Cardiometabolic and immune factors associated with increased common carotid artery intima-media thickness and cardiovascular disease in patients with systemic lupus erythematosus

E Ammirati, E P Bozzolo, R Contri, A Baragetti, A G Palini, D Cianflone, M Banfi, P Uboldi, G Bottoni, I Scotti, A Pirillo, L Grigore, K Garlaschelli, C Monaco, A L Catapano, M G Sabbadini, A A Manfredi, G D Norata
Nutrition, Metabolism, and Cardiovascular Diseases: NMCD 2014, 24 (7): 751-9

BACKGROUND AND AIM: Patients with systemic lupus erythematosus (SLE) have a higher prevalence of subclinical atherosclerosis and higher risk of cardiovascular (CV) events compared to the general population. The relative contribution of CV-, immune- and disease-related risk factors to accelerated atherogenesis in SLE is unclear.

METHODS AND RESULTS: Fifty SLE patients with long-lasting disease (mean age 44 ± 10 years, 86% female) and 50 sex- and age-matched control subjects were studied. Common carotid artery intima-media thickness (CCA-IMT) was used as a surrogate marker of atherosclerosis. We evaluated traditional and immune- and disease-related factors, assessed multiple T-cell subsets by 10-parameter-eight-colour polychromatic flow cytometry and addressed the effect of pharmacological therapies on CCA-IMT. In SLE patients, among several cardiometabolic risk factors, only high-density lipoprotein levels (HDL) and their adenosine triphosphate-binding cassette transporter 1 (ABCA-1)-dependent cholesterol efflux capacity were markedly reduced (p < 0.01), whereas the CCA-IMT was significantly increased (p = 0.03) compared to controls. CCA-IMT correlated with systolic blood pressure, low-density lipoprotein (LDL) cholesterol and body mass index (BMI), but not with disease activity and duration. The activated CD4(+)HLA-DR(+) and CCR5(+) T-cell subsets were expanded in SLE patients. Patients under hydroxychloroquine (HCQ) therapy showed lower CCA-IMT (0.62 ± 0.08 vs. 0.68 ± 0.10 mm; p = 0.03) and better risk-factor profile and presented reduced circulating pro-atherogenic effector memory T-cell subsets and a parallel increased percentage of naïve T-cell subsets.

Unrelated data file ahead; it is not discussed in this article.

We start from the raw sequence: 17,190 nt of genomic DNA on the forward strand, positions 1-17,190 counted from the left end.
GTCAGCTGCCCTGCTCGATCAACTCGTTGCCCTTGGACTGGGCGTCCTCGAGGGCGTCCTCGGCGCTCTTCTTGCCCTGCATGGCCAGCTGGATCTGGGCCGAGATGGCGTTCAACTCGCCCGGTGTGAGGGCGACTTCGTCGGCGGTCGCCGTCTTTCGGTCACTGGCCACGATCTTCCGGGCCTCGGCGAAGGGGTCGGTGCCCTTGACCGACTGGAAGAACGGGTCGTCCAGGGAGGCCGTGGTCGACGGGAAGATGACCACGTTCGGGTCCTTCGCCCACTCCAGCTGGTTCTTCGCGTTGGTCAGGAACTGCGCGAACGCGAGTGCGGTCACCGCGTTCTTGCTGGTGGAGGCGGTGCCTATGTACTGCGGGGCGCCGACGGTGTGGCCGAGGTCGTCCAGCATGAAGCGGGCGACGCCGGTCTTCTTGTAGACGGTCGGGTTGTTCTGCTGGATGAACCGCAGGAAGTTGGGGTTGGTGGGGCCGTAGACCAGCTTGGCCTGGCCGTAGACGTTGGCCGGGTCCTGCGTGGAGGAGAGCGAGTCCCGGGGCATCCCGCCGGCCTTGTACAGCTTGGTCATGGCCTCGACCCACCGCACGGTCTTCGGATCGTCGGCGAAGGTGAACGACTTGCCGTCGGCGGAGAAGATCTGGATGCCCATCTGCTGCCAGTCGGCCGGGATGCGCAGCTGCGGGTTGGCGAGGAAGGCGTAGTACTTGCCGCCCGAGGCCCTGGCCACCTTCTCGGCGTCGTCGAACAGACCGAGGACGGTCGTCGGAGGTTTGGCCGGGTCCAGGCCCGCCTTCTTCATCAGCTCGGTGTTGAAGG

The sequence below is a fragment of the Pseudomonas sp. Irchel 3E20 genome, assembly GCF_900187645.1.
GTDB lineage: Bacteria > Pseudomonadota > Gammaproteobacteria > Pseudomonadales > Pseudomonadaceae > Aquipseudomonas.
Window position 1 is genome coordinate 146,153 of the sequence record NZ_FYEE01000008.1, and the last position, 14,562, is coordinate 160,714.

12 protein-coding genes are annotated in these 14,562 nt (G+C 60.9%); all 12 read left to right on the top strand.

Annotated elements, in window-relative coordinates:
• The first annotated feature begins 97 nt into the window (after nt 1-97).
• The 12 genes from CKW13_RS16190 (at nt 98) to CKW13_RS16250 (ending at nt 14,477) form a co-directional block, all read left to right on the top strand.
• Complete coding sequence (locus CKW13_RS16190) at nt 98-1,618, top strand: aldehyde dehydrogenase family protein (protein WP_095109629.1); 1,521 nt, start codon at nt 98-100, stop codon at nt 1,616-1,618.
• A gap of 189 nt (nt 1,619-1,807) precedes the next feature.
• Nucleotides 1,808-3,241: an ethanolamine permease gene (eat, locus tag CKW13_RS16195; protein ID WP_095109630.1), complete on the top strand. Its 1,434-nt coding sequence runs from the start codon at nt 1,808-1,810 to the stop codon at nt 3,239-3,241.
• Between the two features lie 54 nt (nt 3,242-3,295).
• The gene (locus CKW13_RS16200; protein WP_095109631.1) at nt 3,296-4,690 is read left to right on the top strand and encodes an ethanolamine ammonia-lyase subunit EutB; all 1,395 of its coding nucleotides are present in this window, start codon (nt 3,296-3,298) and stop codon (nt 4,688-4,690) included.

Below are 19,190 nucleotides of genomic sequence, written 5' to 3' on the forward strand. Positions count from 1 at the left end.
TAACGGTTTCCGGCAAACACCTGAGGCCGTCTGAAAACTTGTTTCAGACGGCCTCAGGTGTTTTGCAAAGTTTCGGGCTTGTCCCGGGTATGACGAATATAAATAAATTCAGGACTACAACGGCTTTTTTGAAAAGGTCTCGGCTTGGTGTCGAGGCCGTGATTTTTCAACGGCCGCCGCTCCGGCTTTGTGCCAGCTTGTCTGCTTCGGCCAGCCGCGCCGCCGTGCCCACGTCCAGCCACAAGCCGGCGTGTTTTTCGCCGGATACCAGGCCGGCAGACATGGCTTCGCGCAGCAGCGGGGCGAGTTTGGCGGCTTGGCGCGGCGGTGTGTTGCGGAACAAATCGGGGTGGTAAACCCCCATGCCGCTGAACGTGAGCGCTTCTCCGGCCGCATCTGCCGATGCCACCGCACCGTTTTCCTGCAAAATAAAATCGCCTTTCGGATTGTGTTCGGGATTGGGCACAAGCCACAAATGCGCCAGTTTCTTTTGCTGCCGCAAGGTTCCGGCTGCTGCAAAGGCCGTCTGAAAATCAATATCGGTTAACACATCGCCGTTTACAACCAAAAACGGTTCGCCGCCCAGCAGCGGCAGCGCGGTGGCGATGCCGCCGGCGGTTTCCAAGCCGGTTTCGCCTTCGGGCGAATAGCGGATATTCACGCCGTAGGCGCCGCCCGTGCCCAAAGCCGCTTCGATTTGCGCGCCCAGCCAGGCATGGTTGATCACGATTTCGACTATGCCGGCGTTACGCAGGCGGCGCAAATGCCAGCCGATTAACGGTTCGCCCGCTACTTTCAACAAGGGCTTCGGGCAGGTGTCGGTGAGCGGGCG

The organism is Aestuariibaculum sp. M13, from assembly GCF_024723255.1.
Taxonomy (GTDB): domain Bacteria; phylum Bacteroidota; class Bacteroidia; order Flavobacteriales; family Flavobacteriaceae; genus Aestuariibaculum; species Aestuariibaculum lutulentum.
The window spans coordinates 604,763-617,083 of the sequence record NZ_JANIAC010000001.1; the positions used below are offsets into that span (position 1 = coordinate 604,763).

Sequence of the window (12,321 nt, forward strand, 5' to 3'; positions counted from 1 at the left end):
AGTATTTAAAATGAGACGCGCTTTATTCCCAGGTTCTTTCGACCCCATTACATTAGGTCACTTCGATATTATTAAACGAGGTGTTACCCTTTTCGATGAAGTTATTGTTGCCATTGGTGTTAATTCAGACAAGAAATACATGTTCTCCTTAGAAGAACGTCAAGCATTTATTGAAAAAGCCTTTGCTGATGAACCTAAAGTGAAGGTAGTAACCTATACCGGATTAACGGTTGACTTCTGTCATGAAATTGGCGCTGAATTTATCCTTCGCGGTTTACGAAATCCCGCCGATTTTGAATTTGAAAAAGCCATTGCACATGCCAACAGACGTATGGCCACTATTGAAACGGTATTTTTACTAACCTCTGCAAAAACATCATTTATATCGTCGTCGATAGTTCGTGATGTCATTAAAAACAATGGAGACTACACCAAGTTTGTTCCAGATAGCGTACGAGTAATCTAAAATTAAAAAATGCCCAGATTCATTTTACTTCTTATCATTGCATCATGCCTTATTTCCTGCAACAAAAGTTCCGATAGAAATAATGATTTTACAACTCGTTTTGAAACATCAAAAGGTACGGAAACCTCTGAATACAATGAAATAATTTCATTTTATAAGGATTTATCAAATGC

CONCLUSION: HDL represents the main metabolic parameter altered in SLE patients. The increased CCA-IMT in SLE patients may represent the net result of a process in which 'classic' CV risk factors give a continuous contribution, together with immunological factors (CD4(+)HLA-DR(+) T cells) which, on the contrary, could contribute through flares of activity of various degrees over time. Patients under HCQ therapy present a modified metabolic profile, a reduced T-cell activation associated with decreased subclinical atherosclerosis.

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